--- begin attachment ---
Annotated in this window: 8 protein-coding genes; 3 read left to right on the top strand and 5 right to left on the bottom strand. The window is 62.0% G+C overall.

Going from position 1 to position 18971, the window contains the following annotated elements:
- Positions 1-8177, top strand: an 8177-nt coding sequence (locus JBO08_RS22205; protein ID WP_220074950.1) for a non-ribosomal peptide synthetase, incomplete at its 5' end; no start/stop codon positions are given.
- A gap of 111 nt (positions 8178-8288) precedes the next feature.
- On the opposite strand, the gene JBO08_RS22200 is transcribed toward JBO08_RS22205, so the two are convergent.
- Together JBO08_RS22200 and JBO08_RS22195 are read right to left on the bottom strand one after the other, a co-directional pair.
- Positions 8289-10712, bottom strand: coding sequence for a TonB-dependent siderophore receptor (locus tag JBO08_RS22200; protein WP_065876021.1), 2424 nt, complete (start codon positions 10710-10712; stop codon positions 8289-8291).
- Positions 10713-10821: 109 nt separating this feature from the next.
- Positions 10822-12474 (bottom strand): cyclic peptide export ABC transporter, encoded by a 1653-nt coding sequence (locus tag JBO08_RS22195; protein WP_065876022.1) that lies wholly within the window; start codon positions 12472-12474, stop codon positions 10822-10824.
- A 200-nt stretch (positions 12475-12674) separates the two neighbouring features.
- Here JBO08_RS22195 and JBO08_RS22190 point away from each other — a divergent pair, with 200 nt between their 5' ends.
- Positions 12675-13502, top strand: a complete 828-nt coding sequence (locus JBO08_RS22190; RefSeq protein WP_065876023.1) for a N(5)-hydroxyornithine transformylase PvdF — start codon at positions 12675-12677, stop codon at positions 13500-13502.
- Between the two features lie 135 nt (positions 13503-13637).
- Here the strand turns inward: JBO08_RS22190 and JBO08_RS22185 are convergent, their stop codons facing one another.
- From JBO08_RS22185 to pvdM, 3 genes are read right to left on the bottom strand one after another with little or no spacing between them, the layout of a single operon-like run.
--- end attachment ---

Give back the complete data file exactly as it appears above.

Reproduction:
Annotated in this window: 8 protein-coding genes; 3 read left to right on the top strand and 5 right to left on the bottom strand. The window is 62.0% G+C overall.

Going from position 1 to position 18971, the window contains the following annotated elements:
- Positions 1-8177, top strand: an 8177-nt coding sequence (locus JBO08_RS22205; protein ID WP_220074950.1) for a non-ribosomal peptide synthetase, incomplete at its 5' end; no start/stop codon positions are given.
- A gap of 111 nt (positions 8178-8288) precedes the next feature.
- On the opposite strand, the gene JBO08_RS22200 is transcribed toward JBO08_RS22205, so the two are convergent.
- Together JBO08_RS22200 and JBO08_RS22195 are read right to left on the bottom strand one after the other, a co-directional pair.
- Positions 8289-10712, bottom strand: coding sequence for a TonB-dependent siderophore receptor (locus tag JBO08_RS22200; protein WP_065876021.1), 2424 nt, complete (start codon positions 10710-10712; stop codon positions 8289-8291).
- Positions 10713-10821: 109 nt separating this feature from the next.
- Positions 10822-12474 (bottom strand): cyclic peptide export ABC transporter, encoded by a 1653-nt coding sequence (locus tag JBO08_RS22195; protein WP_065876022.1) that lies wholly within the window; start codon positions 12472-12474, stop codon positions 10822-10824.
- A 200-nt stretch (positions 12475-12674) separates the two neighbouring features.
- Here JBO08_RS22195 and JBO08_RS22190 point away from each other — a divergent pair, with 200 nt between their 5' ends.
- Positions 12675-13502, top strand: a complete 828-nt coding sequence (locus JBO08_RS22190; RefSeq protein WP_065876023.1) for a N(5)-hydroxyornithine transformylase PvdF — start codon at positions 12675-12677, stop codon at positions 13500-13502.
- Between the two features lie 135 nt (positions 13503-13637).
- Here the strand turns inward: JBO08_RS22190 and JBO08_RS22185 are convergent, their stop codons facing one another.
- From JBO08_RS22185 to pvdM, 3 genes are read right to left on the bottom strand one after another with little or no spacing between them, the layout of a single operon-like run.